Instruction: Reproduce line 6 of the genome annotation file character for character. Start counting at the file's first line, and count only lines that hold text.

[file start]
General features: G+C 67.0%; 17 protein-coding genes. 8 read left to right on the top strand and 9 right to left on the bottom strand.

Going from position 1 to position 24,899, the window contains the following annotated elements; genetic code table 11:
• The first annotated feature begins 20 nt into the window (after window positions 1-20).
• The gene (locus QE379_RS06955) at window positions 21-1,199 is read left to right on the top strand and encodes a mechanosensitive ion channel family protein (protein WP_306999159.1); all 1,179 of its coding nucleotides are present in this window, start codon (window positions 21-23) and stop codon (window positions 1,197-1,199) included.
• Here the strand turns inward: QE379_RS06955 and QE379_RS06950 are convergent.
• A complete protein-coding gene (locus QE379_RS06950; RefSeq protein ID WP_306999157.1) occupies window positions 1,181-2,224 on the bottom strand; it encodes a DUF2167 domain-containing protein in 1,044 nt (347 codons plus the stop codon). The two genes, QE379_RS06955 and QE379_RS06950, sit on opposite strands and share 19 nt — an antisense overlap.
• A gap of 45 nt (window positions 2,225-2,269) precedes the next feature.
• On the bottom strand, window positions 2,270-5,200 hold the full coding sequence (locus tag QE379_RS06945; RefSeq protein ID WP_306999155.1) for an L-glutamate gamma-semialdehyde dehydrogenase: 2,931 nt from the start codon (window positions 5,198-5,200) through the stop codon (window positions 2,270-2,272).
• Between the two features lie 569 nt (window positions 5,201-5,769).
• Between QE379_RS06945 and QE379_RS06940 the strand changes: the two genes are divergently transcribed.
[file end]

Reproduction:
• A complete protein-coding gene (locus QE379_RS06950; RefSeq protein ID WP_306999157.1) occupies window positions 1,181-2,224 on the bottom strand; it encodes a DUF2167 domain-containing protein in 1,044 nt (347 codons plus the stop codon). The two genes, QE379_RS06955 and QE379_RS06950, sit on opposite strands and share 19 nt — an antisense overlap.